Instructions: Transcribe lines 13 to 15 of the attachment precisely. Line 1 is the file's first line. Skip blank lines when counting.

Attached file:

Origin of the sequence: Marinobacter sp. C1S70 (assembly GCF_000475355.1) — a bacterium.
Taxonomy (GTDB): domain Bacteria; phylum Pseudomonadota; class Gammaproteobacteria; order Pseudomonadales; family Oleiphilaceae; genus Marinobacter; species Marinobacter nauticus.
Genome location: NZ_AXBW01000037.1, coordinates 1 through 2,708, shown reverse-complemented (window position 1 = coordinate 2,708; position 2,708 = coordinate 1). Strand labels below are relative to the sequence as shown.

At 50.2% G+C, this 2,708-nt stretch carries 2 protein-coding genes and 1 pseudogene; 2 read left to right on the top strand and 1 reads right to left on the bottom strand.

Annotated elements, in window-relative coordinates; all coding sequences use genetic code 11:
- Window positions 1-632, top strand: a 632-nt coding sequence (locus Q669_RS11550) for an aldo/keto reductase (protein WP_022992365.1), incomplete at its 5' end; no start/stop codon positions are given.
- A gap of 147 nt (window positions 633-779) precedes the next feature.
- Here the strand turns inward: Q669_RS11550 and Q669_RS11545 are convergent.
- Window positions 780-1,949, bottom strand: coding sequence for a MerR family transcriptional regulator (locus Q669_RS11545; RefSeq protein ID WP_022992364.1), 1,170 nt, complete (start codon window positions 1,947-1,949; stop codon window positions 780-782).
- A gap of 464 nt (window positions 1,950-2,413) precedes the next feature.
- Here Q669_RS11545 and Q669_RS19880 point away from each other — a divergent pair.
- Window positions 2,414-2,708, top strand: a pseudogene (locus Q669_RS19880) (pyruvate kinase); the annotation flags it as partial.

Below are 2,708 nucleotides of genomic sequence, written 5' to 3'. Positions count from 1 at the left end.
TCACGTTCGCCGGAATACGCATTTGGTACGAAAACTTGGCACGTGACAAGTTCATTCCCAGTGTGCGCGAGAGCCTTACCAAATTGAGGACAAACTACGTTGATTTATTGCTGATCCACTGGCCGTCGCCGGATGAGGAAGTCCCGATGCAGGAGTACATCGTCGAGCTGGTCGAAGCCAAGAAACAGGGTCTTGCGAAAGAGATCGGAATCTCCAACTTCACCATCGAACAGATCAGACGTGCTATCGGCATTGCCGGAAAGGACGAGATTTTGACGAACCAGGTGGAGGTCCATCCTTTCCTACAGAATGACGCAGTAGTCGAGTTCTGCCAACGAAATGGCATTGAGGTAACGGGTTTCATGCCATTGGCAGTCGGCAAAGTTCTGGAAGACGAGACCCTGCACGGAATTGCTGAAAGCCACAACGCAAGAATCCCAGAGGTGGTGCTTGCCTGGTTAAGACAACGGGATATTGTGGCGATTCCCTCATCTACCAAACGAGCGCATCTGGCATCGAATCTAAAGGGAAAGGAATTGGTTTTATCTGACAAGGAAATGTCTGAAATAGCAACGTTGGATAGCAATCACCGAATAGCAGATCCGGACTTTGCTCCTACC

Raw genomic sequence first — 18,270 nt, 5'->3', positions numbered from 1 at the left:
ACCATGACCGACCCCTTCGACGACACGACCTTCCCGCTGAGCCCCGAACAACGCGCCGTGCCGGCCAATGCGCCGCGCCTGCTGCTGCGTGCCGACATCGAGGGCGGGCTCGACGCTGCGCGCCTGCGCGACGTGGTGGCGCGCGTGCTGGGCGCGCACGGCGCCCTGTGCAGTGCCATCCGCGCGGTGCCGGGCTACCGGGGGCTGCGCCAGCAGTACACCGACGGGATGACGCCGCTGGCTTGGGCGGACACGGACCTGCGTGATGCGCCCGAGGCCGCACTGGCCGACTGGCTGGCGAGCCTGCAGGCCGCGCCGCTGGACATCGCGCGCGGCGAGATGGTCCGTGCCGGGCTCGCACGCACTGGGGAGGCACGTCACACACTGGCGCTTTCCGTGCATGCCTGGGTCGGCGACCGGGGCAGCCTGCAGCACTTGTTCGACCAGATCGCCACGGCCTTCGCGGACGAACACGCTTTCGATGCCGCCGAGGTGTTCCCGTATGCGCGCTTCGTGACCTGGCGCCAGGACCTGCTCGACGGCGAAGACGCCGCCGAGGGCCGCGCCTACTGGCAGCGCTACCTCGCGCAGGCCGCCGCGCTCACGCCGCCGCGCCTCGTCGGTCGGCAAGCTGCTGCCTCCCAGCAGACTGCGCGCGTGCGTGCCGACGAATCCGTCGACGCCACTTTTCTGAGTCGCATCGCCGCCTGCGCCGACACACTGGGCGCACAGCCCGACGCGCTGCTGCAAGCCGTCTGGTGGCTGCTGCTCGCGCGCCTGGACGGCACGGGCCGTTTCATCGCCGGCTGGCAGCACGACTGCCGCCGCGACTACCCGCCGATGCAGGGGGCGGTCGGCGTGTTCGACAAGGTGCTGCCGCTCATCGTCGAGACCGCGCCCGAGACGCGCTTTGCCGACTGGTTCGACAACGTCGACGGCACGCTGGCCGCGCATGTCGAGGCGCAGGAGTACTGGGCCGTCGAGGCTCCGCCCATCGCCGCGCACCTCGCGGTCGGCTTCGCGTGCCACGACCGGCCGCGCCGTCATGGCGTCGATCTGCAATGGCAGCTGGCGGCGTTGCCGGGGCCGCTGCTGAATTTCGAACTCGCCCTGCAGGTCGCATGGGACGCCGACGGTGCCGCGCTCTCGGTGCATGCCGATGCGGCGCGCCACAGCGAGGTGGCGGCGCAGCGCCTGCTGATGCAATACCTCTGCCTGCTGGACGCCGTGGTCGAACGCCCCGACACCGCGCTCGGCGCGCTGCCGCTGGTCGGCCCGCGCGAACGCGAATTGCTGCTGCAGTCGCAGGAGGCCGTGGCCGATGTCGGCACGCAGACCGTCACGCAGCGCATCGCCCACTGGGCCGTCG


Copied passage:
Below are 2,708 nucleotides of genomic sequence, written 5' to 3'. Positions count from 1 at the left end.
TCACGTTCGCCGGAATACGCATTTGGTACGAAAACTTGGCACGTGACAAGTTCATTCCCAGTGTGCGCGAGAGCCTTACCAAATTGAGGACAAACTACGTTGATTTATTGCTGATCCACTGGCCGTCGCCGGATGAGGAAGTCCCGATGCAGGAGTACATCGTCGAGCTGGTCGAAGCCAAGAAACAGGGTCTTGCGAAAGAGATCGGAATCTCCAACTTCACCATCGAACAGATCAGACGTGCTATCGGCATTGCCGGAAAGGACGAGATTTTGACGAACCAGGTGGAGGTCCATCCTTTCCTACAGAATGACGCAGTAGTCGAGTTCTGCCAACGAAATGGCATTGAGGTAACGGGTTTCATGCCATTGGCAGTCGGCAAAGTTCTGGAAGACGAGACCCTGCACGGAATTGCTGAAAGCCACAACGCAAGAATCCCAGAGGTGGTGCTTGCCTGGTTAAGACAACGGGATATTGTGGCGATTCCCTCATCTACCAAACGAGCGCATCTGGCATCGAATCTAAAGGGAAAGGAATTGGTTTTATCTGACAAGGAAATGTCTGAAATAGCAACGTTGGATAGCAATCACCGAATAGCAGATCCGGACTTTGCTCCTACC

Raw genomic sequence first — 18,270 nt, 5'->3', positions numbered from 1 at the left: